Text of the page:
Chapter 4 Pre-op

The surgery is set for January 27th; two weeks away¬–which turned out to be the longest two weeks of my life. Two days after the surgical consult I sent an email to both my bosses stating that I need to speak to them at their earliest convenience. The following morning I was in the conference room with my bosses and I told them of my health condition and pending surgery and the recovery period following. There was a sense of surprise and shock as they responded that I could take the time needed to recover and not to worry or stress about work. I voiced my appreciation and thanked them for their understanding and went back to my desk. I slowly told my fellow co-workers and I was met with the same sense of shock and surprise… and a flood of questions inquiring if I had any major symptoms, I told them of the Oprah episode with Dr. Oz. A co-worker told me that her husband was diagnosed with stage 4 cancer – she didn’t specified where but she gave me a valuable tip.
“You must keep a journal of all your Dr. visits and tests…this would come in handy for the medical insurance…  trust me you will need the information. You think you will remember it all, but you won’t”
I took her valuable advice and ran out and bought a small notebook, to this day I carry it in my pocketbook.
During the day everything was fine, I was kept busy at work. But at night… at night is a different story– sleeping turned into a challenge… my mind would race with nothing but “what if’s”… “What if the surgery wasn’t a success… what if the cancer would come back in another part of my body?” I told a friend and mentor of mine my dilemma and she came over with a small bag full of homeopathic sleep remedies she bought at her neighborhood health food store. Another friend told me about Tai Chi classes held at Pier 17 in the South Street Seaport early weekend mornings with Master Ru, I started that right away. A third friend told me about an acupuncturist she goes to in China Town that is amazing so I started getting treatments twice a week; anything to keep me occupied.
When faced with adversity I believe in the power laughter, as well as maintaining
a positive outlook – so I’ve filled up my Netflix queue with nothing but comedies.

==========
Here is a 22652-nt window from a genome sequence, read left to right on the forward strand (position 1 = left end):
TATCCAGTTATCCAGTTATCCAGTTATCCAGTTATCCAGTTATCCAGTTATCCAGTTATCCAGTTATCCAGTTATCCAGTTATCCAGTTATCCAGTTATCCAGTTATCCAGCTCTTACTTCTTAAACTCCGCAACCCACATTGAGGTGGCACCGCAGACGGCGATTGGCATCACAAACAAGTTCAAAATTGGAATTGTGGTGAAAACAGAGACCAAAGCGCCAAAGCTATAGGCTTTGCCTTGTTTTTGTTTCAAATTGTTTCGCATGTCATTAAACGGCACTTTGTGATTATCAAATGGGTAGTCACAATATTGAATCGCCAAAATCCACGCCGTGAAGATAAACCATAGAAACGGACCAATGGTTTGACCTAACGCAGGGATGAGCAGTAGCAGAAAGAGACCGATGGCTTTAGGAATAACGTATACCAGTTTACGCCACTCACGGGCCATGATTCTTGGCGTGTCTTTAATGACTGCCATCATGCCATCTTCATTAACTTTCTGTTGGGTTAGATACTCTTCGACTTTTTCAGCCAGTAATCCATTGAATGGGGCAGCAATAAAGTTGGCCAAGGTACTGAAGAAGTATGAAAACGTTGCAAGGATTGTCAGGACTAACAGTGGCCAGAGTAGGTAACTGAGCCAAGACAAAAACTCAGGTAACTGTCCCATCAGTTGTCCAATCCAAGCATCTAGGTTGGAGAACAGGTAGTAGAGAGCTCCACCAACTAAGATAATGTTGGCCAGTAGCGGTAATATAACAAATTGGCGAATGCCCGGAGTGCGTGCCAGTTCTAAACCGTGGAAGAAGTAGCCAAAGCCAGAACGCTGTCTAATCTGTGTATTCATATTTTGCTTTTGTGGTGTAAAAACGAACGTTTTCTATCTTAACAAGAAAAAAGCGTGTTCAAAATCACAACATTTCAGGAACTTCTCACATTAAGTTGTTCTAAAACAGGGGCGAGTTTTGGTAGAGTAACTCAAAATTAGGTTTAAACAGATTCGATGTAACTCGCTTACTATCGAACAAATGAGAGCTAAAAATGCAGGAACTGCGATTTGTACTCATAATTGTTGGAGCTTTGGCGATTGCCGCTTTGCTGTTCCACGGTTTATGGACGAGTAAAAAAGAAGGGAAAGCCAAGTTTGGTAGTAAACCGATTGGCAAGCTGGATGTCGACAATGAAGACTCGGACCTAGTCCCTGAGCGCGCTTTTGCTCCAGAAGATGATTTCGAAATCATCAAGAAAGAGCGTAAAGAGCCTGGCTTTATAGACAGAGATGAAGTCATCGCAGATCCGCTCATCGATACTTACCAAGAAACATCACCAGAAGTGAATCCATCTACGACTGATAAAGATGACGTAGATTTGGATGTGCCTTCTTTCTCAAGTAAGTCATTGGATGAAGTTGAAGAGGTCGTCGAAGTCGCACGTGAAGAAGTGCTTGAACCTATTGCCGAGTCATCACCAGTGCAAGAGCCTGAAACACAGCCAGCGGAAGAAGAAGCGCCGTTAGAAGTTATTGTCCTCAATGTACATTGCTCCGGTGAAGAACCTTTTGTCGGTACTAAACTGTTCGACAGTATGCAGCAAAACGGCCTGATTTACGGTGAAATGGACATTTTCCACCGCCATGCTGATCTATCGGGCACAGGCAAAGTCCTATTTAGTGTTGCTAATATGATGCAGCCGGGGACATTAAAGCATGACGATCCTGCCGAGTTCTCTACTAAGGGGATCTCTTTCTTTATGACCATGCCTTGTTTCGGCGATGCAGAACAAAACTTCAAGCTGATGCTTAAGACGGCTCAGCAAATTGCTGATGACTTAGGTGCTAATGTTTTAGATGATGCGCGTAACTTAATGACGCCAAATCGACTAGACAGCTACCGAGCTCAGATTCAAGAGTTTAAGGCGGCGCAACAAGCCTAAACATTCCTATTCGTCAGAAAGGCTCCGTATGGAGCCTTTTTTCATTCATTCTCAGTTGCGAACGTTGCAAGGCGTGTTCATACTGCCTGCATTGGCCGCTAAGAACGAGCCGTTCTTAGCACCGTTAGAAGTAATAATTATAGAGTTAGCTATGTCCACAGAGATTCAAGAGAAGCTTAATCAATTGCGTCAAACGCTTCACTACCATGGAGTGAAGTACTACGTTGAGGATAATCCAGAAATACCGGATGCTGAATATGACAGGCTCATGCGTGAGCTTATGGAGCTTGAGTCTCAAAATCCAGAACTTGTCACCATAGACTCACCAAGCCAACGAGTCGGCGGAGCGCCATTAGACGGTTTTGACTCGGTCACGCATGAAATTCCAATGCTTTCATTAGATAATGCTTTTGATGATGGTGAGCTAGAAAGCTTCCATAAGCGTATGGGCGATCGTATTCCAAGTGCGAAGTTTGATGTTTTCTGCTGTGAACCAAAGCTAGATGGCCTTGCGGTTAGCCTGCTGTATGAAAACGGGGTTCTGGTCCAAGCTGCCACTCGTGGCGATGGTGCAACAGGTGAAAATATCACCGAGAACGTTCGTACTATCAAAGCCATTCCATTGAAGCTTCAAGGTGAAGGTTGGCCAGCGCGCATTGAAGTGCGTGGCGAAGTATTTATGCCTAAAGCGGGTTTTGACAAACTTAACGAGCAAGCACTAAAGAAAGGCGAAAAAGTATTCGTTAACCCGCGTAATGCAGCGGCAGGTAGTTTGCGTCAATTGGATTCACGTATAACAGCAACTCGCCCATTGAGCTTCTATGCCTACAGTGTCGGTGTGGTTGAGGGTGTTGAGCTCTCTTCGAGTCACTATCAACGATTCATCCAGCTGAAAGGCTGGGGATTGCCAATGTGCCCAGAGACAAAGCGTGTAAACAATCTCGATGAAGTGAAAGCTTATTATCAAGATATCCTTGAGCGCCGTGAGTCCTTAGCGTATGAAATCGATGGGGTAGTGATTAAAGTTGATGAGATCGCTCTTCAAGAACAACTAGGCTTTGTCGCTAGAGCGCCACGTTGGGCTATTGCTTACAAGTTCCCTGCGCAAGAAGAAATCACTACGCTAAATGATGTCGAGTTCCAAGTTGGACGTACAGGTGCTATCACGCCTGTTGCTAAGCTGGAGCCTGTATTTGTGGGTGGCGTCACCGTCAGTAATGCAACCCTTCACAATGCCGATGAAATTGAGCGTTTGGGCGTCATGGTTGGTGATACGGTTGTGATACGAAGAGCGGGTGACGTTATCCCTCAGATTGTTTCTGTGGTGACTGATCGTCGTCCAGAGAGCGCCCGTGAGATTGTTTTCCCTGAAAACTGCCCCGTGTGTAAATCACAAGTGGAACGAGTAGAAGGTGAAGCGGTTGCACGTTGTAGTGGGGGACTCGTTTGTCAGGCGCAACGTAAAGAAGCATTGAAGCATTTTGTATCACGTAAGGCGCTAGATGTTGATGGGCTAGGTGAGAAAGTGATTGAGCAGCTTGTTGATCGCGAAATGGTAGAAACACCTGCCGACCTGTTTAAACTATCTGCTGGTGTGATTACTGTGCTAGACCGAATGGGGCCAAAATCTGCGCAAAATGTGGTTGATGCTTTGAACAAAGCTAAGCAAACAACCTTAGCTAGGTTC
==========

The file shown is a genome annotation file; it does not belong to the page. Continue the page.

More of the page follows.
All the Marx Brother’s movies, Buster Keaton, I ordered the complete box set of the British comedy “Absolutely Fabulous” as well as the box set of the 60’s British cult series “The Avengers- the Emma Peel episodes” ok, that wasn’t a comedy – but I remember seeing it when I was a child and thought it was a very cool show.
My Netflix queue had to include all of Monty Python’s Flying Circus episodes, as well as the beyond funny movie “It’s a mad, mad, mad, mad world” along with some Charlie Chaplin thrown in. 
So that’s how I spent my time before the surgery …work by day & watching comedies at night followed by the homeopathic sleeping pill.
Three days before surgery I was instructed by the Physician’s assistant to have a liquid only diet, light color liquid only – no dark liquids like cranberry or grape juice.

It was a snowy, grey January morning the day of the surgery. I fished for my PDA from my purse to see the time as the Second Ave bus came to the 42nd street stop. 6:33 am it reads as I board the bus on my way to Beth Israel Hosp. on 17th and first. My dear friend and mentor Karen Santry will meet me at the hosp. lobby so I won’t be alone when I registered.
The registration process was uneventful, I was asked the usual questions – verify my name, address, insurance info and such. Then my left wrist was fastened with a white ID band “now you belong to an elite group” Karen said as I checked to make sure the information was correct.
Karen said her goodbyes as I was whisked away into a change area where I would go from a person to a patient. I was given a large tote bag where I would put my clothes and given a blue hospital gown made of a lightweight paper like material. Afterward I was interviewed by a nurse who sat by a monitor and verified what I was going to have done.
Next thing I knew I was in the pre-op room laying on a bed covered in a sheet.
“Are you cold?” a nurse asked.
“No, I’m fine” I answered as I was scanning the room. It was a room that had several stalls that was divided by curtains. I saw that most stalls were filled and some had family members/friends.
I didn’t know you could bring people in here I said to myself.
I laid there watching the drama unfold in front of me… nurses fluttering around, one or 2 would check on me and my vitals, the constant ringing of the wall phone, Doctors running in and out either in scrubs or in white overcoats. Then I saw my surgeon as he walked in dressed in purple scrubs. He looked around, – I smile as I recognize him and at first he gives me a quizzical look – and then there’s the gleam of recognition in his eyes as he walks towards me.
Both of us smiling we say our hellos and he tells me what the next steps would be.
    “In a few minutes the anesthesiologist would set you up with an IV, soon you would be asleep and then you will be transported to the OR”. I asked how long the operation would be and he answered “Several hours” as he was flipping through a thick 3 ring binder he pulled from the foot of the bed. We exchange a few words and he runs off and on queue the anesthesiologist comes in, introduced himself and started the IV.
    As I laid there looking around fear was creeping over me.
        This is it I said to myself. I am not scared…I will not cry I kept chanting over and over again to myself fighting back the tears. Suddenly I wanted to know the time. My eyes gazed at the wall clock;
its 10:25am.
I was starting to feel the anesthesia setting in, started feeling …sleepy.

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